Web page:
Thursday, December 9, 2010

Digital Detritus

Here’s a question to all of you pre-Digital Era journalists out there: How are you reducing the fire load at home?

By that, I mean what are you doing with all of your newspaper clippings?

I hope today’s young journalists aren’t keeping physical clip files, but instead are archiving the PDF or Web versions of their papers and stories instead. If you’re not, stop collecting the paper clippings now and go digital, because before too long you’re going to want to go digital anyway.

I know I do. For the last five years, I’ve intermittently spent many an evening at the home computer, diligently scanning in my clipped stories. I’ve still got a stack about four inches thick to get through before my archiving is done and, to tell the truth, I’m not even sure it’s worth it. Do I really want to keep all of the boring stories I wrote about municipal government? The police reports? The stories people called me up afterwards about to scream at me?

Well, yeah. Just because I’m trying to go digital doesn’t mean I’m not still a pack rat. I most certainly am.

Have I preserved every little bit I’ve written? No. I remember, in fits of frustration, just taking a pile or a file to the wood stove and chucking it in. As I sit right now amidst my piles, I can hear the fires crackling. It’s very tempting to ditch it all.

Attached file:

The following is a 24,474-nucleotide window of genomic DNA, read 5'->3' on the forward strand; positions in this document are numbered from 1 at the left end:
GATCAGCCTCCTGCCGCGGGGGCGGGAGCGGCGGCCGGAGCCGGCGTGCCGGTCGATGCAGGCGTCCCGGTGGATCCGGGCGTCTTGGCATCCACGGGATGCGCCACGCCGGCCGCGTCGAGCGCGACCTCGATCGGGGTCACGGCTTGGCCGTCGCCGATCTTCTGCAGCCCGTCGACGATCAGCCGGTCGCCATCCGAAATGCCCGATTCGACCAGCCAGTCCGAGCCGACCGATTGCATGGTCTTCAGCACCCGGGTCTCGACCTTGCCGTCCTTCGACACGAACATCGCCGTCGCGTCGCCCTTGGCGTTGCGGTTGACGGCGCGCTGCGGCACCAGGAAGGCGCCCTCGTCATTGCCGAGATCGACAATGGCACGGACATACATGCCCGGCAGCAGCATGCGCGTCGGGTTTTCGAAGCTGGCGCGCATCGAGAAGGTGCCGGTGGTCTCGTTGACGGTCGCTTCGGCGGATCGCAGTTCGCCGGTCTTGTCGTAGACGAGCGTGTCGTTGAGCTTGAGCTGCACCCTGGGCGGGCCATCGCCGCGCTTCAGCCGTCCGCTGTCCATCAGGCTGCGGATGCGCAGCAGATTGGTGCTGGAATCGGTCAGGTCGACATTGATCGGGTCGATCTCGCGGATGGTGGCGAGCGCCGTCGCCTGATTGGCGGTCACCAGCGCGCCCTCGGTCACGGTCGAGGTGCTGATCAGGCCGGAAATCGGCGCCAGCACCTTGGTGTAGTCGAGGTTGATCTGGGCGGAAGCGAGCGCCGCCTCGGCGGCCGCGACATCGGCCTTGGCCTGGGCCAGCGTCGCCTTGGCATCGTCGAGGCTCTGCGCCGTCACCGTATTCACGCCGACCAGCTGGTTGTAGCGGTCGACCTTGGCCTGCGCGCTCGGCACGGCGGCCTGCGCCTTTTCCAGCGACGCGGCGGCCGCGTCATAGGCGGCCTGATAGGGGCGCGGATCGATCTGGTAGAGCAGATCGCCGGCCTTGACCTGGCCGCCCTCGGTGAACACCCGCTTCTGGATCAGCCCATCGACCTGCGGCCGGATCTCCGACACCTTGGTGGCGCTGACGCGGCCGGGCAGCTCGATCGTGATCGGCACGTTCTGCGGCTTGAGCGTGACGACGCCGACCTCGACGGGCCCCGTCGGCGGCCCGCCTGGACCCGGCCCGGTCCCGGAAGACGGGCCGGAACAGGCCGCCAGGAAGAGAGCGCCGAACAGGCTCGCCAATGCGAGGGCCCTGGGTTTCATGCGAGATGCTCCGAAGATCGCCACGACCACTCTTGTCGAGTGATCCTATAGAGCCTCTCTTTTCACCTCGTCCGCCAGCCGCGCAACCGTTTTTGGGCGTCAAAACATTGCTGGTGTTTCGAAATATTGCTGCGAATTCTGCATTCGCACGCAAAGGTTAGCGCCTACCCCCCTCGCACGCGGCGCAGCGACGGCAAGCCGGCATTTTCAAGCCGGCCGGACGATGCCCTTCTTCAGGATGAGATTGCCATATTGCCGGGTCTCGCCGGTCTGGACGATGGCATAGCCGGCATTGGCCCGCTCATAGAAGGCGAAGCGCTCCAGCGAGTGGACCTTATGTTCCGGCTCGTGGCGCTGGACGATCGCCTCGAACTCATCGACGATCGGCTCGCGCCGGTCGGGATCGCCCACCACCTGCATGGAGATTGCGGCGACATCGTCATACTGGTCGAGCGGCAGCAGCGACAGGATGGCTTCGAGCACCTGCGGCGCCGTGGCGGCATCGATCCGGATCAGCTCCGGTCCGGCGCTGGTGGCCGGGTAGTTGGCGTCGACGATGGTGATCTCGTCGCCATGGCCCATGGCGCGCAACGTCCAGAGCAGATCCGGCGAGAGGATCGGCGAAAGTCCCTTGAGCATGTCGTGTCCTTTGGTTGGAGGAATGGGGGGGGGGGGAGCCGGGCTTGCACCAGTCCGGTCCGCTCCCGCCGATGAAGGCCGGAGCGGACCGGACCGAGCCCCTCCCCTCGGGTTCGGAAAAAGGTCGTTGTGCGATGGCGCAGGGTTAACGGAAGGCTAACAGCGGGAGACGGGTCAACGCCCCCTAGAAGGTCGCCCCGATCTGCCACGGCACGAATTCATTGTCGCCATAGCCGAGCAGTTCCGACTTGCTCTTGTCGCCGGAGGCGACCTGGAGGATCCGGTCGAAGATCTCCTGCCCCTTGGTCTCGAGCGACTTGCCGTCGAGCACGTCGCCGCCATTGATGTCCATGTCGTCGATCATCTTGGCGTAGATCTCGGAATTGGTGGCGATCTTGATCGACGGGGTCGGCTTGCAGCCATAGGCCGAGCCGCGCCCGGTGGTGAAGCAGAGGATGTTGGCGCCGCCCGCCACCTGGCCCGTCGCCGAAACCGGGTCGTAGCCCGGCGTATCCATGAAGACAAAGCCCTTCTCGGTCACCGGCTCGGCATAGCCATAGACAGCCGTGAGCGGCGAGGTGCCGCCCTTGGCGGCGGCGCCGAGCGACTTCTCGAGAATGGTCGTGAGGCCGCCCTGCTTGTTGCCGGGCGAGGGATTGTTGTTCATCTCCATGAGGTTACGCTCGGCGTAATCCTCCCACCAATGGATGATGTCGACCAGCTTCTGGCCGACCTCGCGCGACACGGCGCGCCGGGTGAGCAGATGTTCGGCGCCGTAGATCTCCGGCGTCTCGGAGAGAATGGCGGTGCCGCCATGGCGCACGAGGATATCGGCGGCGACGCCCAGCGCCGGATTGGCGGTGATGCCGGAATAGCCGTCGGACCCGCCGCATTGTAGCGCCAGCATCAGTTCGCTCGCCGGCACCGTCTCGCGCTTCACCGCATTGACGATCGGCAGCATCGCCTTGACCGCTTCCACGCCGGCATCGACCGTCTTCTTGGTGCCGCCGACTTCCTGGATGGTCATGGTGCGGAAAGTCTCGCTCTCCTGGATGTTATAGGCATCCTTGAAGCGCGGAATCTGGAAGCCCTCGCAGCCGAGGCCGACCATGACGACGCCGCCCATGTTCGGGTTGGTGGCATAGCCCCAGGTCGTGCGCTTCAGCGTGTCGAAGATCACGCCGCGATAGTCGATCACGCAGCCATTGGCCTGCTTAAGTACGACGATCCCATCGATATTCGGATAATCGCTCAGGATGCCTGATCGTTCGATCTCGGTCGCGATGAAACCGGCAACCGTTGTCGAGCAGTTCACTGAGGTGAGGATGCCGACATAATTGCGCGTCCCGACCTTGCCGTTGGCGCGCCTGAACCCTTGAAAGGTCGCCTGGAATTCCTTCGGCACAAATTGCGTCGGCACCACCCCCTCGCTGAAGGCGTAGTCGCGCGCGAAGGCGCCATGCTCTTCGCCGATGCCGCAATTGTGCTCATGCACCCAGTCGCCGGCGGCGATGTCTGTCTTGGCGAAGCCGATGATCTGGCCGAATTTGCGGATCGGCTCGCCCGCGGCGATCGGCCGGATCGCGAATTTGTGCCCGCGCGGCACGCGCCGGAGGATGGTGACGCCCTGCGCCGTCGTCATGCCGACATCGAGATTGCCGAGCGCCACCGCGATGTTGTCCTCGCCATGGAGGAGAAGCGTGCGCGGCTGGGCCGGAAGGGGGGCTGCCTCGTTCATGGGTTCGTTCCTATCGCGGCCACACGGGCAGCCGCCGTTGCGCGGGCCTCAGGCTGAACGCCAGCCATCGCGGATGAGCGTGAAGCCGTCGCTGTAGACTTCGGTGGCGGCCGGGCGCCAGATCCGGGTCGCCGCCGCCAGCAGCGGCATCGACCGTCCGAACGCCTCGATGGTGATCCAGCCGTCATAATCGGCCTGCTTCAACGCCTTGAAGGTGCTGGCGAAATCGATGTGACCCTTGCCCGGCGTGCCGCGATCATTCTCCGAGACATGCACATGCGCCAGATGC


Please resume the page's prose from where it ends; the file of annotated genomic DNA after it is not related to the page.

That’s why I hope today’s journalists are keeping digital copies if they’re prone to packrattiness as I am. It’s a lot easier to stash a DVD or two in a desk drawer than it is to open up the packed filing cabinet drawer, look at the mouldering piles of newsprint and close the drawer again, all the while praying for some extremely localized but cataclysmic fire to come along and erase the question of whether you want to spend hours scanning all that mess into the computer or not.

I know I should. I really should. But if I haven’t looked at the paper archives since I left the industry in 2005, what are the chances I’m going to pore through the digital archives now? Slim to nil. And will my descendants care that I wrote probably 100,000 words on efforts in the city of Rexburg to build an outdoor pool? I don’t even have to answer that question.

Progress. I have made progress. Now, the things I know I want to keep, I scan almost immediately so there’s not this enormous backlog of paper to deal with in the future. And given that the stuff I’m writing and working on now is proprietary documentation, I’m not bothering to keep copies of the stuff, knowing that if I did, I’d be hunted down like Julian Assange and nobody wants that.

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